Tougher rules against conflicts of interest and political dealing will top the agenda for the beleaguered Delaware River Port Authority at a special board meeting Wednesday.
The board also will vote on retaining the existing senior citizen bridge-toll discount. The toll for seniors was to have increased on Sept. 1.
The politically connected DRPA board last week approved a series of changes designed to transform the bistate agency's pay-to-play culture and increase its openness and accountability.
Left on the table after that meeting were issues to be tackled Wednesday, including:
Requiring vendors to disclose political contributions.
Prohibiting vendors from making political contributions to board members or the governors who appoint them, or to entities led by board members that provide support to political organizations.
Requiring full board approvals for contributions to charitable and civic organizations.
Prohibiting board members and employees from performing political activities or using their offices for political purposes.
Prohibiting "undue influence" by board members or employees on DRPA matters.
The board also will vote on eliminating the position of assistant to the chairman, a $140,000-a-year post held by Mary-Rita D'Alessandro, an ally of DRPA board member and Philadelphia labor leader John "Johnny Doc" Dougherty.
Dougherty has been an outspoken critic of DRPA leadership and has called for the resignations of chief executive John Matheussen and general counsel Richard Brown.
Last week, the board eliminated two positions, including its chief of public safety. The former chief, Pennsauken lawyer Michael Joyce, resigned last month after it was learned that he had borrowed an E-ZPass transponder from another DRPA manager to give his daughter free bridge trips to school in Lower Merion.
The board decided it would not replace Joyce in the $180,081-a-year post. It also voted to eliminate the vacant $140,000-a-year position of assistant to the vice chairman, which Joyce had held earlier.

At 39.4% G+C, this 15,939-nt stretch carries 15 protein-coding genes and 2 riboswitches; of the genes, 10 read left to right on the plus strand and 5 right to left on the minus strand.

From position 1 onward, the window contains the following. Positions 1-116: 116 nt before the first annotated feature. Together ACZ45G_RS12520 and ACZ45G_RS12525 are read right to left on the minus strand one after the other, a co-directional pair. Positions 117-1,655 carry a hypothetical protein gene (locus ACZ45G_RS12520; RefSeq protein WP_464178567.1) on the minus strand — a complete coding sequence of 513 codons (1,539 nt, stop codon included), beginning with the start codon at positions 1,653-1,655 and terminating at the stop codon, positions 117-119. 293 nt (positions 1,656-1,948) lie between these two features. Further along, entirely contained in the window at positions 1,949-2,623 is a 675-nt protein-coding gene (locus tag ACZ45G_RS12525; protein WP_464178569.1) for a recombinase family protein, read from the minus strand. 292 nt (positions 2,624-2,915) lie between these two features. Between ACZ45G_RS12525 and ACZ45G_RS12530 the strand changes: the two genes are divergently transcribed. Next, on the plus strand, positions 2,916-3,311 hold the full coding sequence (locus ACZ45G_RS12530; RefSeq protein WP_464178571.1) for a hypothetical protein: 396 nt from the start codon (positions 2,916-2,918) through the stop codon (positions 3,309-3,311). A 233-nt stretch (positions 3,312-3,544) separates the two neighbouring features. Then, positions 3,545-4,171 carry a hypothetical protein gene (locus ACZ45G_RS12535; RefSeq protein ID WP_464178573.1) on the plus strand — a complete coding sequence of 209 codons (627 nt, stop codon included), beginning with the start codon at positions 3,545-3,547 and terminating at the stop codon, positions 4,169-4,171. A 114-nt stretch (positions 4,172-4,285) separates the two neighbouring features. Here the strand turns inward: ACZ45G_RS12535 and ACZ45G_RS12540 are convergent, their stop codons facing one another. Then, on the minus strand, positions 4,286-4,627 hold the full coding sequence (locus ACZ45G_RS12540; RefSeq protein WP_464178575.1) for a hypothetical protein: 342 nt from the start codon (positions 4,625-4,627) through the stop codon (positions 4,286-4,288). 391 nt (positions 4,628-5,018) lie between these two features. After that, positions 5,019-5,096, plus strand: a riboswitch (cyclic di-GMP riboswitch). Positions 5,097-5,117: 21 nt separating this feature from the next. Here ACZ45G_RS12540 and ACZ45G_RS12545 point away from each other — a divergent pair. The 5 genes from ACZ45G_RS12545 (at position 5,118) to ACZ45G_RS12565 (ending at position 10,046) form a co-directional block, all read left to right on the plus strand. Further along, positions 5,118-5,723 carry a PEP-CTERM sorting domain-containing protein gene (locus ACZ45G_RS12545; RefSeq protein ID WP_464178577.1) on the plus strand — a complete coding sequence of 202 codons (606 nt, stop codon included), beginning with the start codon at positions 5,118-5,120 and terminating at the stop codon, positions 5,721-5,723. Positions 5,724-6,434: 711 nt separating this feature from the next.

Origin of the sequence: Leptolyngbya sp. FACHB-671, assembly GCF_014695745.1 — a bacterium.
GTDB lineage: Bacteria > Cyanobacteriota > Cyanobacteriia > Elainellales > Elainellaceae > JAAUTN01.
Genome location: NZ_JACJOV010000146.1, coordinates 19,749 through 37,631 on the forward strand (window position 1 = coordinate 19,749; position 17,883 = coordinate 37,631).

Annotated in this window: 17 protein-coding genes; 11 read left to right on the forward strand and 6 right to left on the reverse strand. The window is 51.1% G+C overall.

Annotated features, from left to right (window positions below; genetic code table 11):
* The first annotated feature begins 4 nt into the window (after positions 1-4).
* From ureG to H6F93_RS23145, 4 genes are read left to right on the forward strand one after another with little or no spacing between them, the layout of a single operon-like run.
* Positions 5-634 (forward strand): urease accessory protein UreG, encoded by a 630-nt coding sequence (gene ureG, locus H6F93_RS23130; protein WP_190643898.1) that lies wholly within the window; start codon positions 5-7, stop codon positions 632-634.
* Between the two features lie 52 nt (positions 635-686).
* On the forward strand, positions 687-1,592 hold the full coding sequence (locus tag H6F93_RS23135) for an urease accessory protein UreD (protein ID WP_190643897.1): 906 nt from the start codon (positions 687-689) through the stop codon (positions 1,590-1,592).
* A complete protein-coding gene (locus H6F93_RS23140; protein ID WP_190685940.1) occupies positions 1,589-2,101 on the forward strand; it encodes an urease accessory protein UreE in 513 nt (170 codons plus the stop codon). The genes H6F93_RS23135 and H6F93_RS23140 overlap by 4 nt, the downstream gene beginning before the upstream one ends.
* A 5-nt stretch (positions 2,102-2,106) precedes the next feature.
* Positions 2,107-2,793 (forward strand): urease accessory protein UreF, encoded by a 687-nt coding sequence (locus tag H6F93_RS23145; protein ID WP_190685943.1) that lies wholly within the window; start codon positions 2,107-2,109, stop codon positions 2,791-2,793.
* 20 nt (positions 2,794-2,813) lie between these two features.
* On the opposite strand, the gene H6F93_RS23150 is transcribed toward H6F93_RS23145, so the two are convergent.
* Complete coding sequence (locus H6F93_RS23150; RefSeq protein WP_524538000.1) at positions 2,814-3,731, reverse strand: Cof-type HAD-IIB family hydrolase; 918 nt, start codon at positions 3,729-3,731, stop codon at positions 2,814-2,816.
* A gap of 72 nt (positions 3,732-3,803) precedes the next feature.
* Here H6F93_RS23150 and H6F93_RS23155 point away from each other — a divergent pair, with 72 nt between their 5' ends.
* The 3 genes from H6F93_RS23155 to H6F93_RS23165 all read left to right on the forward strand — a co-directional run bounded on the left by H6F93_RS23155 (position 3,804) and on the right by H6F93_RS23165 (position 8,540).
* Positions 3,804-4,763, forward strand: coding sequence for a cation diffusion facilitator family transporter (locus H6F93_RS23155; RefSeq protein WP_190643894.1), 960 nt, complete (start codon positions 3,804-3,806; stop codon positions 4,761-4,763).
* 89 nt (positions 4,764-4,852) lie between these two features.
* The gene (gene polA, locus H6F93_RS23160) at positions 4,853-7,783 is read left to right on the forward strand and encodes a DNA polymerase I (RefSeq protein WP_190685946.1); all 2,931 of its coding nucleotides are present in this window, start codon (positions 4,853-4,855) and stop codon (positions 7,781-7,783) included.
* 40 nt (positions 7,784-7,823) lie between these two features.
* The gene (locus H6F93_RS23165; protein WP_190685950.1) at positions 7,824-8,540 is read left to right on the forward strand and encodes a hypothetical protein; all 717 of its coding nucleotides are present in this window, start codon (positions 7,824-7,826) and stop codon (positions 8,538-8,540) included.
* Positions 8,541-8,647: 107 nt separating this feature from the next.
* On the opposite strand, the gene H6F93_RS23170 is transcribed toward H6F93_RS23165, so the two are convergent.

At Wednesday's meeting, the board will vote on combining the job of corporate secretary with the position of general counsel. Corporate secretary John Lawless was escorted from the DRPA building in April for still-unexplained reasons, but continues to collect his $123,806 salary.
Lawless is a former Pennsylvania state legislator and unsuccessful Democratic candidate for lieutenant governor. He gave Joyce the personal E-ZPass transponder with free bridge trips that led to the security chief's departure.
The board is expected to approve a measure to keep the discounted toll for senior citizens at $1.75 for New Jersey E-ZPass users and to permit seniors who still have discount tickets to continue to use them.
The senior E-ZPass discounted toll was set to rise to $2 on Sept. 1. Only senior citizens with New Jersey-issued E-ZPass transponders get the discount, which rankles many seniors with Pennsylvania-issued E-ZPass devices.
Because the board voted in December to delay for 10 months a $1 increase in car tolls that was to take effect Sept. 1, chairman John Estey and vice chairman Jeffrey Nash said the agency should retain discounts that were set to change or expire on that date.
Estey and Nash also proposed keeping the commuter credit of $6 for holders of New Jersey E-ZPass transponders who make at least 18 bridge crossings a month and the $1 discount for E-ZPass customers who drive low-emission vehicles.
Those discounts were slated to expire next Wednesday.